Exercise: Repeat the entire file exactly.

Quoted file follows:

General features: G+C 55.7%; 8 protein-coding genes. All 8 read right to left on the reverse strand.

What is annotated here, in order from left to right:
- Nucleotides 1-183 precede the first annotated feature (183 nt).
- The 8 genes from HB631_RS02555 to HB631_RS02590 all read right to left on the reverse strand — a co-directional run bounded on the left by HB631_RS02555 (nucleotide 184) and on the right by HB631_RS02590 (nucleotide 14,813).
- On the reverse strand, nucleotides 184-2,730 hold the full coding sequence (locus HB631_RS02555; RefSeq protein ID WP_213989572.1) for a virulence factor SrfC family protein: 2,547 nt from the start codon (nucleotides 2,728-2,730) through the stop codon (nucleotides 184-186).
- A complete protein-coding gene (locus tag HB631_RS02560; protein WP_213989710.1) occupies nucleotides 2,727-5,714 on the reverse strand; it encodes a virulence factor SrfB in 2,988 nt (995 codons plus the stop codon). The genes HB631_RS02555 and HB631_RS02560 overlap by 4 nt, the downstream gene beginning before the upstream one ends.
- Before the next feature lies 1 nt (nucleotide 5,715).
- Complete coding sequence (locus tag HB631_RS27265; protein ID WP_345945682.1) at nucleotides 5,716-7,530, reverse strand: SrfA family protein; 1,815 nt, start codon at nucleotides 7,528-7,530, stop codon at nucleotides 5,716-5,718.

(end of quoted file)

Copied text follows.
General features: G+C 55.7%; 8 protein-coding genes. All 8 read right to left on the reverse strand.

What is annotated here, in order from left to right:
- Nucleotides 1-183 precede the first annotated feature (183 nt).
- The 8 genes from HB631_RS02555 to HB631_RS02590 all read right to left on the reverse strand — a co-directional run bounded on the left by HB631_RS02555 (nucleotide 184) and on the right by HB631_RS02590 (nucleotide 14,813).
- On the reverse strand, nucleotides 184-2,730 hold the full coding sequence (locus HB631_RS02555; RefSeq protein ID WP_213989572.1) for a virulence factor SrfC family protein: 2,547 nt from the start codon (nucleotides 2,728-2,730) through the stop codon (nucleotides 184-186).
- A complete protein-coding gene (locus tag HB631_RS02560; protein WP_213989710.1) occupies nucleotides 2,727-5,714 on the reverse strand; it encodes a virulence factor SrfB in 2,988 nt (995 codons plus the stop codon). The genes HB631_RS02555 and HB631_RS02560 overlap by 4 nt, the downstream gene beginning before the upstream one ends.
- Before the next feature lies 1 nt (nucleotide 5,715).
- Complete coding sequence (locus tag HB631_RS27265; protein ID WP_345945682.1) at nucleotides 5,716-7,530, reverse strand: SrfA family protein; 1,815 nt, start codon at nucleotides 7,528-7,530, stop codon at nucleotides 5,716-5,718.